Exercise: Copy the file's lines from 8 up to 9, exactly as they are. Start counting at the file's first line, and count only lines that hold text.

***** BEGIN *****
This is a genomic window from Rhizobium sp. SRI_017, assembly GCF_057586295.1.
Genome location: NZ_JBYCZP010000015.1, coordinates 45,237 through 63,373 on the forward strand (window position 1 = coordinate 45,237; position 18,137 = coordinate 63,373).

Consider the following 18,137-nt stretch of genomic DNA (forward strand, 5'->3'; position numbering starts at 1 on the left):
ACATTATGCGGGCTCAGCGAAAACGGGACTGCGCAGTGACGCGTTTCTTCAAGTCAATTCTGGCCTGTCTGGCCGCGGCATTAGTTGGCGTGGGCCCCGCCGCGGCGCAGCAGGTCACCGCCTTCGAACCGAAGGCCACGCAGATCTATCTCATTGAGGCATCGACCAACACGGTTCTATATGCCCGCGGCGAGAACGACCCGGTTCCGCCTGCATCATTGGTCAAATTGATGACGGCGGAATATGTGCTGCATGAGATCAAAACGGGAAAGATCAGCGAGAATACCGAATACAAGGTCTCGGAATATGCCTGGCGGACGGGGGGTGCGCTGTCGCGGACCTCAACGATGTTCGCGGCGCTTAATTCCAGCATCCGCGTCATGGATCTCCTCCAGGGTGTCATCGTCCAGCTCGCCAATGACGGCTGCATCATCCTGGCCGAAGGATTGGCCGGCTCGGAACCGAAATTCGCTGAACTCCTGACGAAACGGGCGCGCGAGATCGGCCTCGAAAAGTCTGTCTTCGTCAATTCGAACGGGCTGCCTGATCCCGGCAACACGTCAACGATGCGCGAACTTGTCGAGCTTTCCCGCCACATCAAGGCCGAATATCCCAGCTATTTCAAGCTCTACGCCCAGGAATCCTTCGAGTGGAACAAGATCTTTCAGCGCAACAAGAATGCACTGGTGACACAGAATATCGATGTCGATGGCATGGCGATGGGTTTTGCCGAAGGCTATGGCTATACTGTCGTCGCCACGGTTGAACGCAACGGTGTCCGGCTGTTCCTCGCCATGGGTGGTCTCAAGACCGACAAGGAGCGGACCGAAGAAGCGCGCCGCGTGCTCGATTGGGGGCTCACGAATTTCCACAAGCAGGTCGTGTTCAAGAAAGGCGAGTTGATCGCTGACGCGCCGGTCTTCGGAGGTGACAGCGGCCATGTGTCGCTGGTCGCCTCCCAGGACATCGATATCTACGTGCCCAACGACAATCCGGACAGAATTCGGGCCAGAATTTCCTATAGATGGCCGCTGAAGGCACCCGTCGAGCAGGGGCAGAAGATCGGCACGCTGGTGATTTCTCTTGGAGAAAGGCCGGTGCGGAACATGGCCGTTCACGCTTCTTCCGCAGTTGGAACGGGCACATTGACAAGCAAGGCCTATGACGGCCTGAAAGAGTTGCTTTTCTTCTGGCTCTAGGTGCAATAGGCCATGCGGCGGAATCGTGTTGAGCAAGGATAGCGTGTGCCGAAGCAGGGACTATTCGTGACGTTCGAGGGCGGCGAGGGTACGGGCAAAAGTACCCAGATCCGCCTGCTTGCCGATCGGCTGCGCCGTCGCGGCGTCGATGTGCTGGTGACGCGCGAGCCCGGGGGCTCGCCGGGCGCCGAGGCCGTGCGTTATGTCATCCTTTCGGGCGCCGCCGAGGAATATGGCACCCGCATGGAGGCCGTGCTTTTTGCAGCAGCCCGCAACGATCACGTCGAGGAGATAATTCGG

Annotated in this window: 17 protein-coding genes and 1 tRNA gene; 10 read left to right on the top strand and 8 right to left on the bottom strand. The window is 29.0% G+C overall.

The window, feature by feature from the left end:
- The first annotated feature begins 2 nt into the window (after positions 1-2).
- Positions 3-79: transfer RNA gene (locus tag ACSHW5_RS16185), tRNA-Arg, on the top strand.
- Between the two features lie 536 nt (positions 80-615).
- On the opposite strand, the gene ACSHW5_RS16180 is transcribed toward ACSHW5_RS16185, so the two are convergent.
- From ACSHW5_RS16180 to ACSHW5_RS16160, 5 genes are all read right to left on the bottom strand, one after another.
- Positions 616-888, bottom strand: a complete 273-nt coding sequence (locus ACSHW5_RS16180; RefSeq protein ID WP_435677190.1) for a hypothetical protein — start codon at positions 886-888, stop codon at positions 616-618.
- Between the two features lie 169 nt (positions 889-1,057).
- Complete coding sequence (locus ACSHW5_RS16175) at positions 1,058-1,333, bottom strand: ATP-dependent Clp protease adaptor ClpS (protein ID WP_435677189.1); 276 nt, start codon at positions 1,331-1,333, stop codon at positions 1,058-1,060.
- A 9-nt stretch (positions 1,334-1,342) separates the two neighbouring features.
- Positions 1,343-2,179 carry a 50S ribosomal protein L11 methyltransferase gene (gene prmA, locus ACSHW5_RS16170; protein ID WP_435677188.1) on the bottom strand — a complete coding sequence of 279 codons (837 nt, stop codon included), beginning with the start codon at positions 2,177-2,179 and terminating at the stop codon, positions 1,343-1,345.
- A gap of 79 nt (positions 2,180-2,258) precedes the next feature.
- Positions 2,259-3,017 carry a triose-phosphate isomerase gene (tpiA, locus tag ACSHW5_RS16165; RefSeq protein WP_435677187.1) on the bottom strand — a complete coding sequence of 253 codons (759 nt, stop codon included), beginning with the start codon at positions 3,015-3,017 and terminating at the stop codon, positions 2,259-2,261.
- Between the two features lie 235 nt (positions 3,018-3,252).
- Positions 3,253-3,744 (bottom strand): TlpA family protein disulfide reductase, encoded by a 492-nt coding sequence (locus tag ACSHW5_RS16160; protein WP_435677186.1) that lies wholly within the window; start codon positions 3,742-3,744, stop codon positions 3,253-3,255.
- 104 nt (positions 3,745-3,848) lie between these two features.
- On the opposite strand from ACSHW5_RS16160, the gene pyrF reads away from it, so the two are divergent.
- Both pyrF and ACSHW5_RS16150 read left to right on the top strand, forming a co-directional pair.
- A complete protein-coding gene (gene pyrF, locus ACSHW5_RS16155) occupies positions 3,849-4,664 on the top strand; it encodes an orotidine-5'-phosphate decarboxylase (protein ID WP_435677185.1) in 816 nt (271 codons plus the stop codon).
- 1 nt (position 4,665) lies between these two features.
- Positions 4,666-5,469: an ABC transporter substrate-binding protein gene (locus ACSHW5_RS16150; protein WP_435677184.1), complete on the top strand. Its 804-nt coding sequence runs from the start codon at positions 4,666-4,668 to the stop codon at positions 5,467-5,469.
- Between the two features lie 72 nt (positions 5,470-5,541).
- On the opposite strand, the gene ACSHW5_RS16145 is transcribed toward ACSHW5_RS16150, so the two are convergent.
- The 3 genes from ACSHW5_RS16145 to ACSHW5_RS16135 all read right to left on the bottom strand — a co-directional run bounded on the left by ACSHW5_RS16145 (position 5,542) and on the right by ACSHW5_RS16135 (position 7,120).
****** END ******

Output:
- Positions 3-79: transfer RNA gene (locus tag ACSHW5_RS16185), tRNA-Arg, on the top strand.
- Between the two features lie 536 nt (positions 80-615).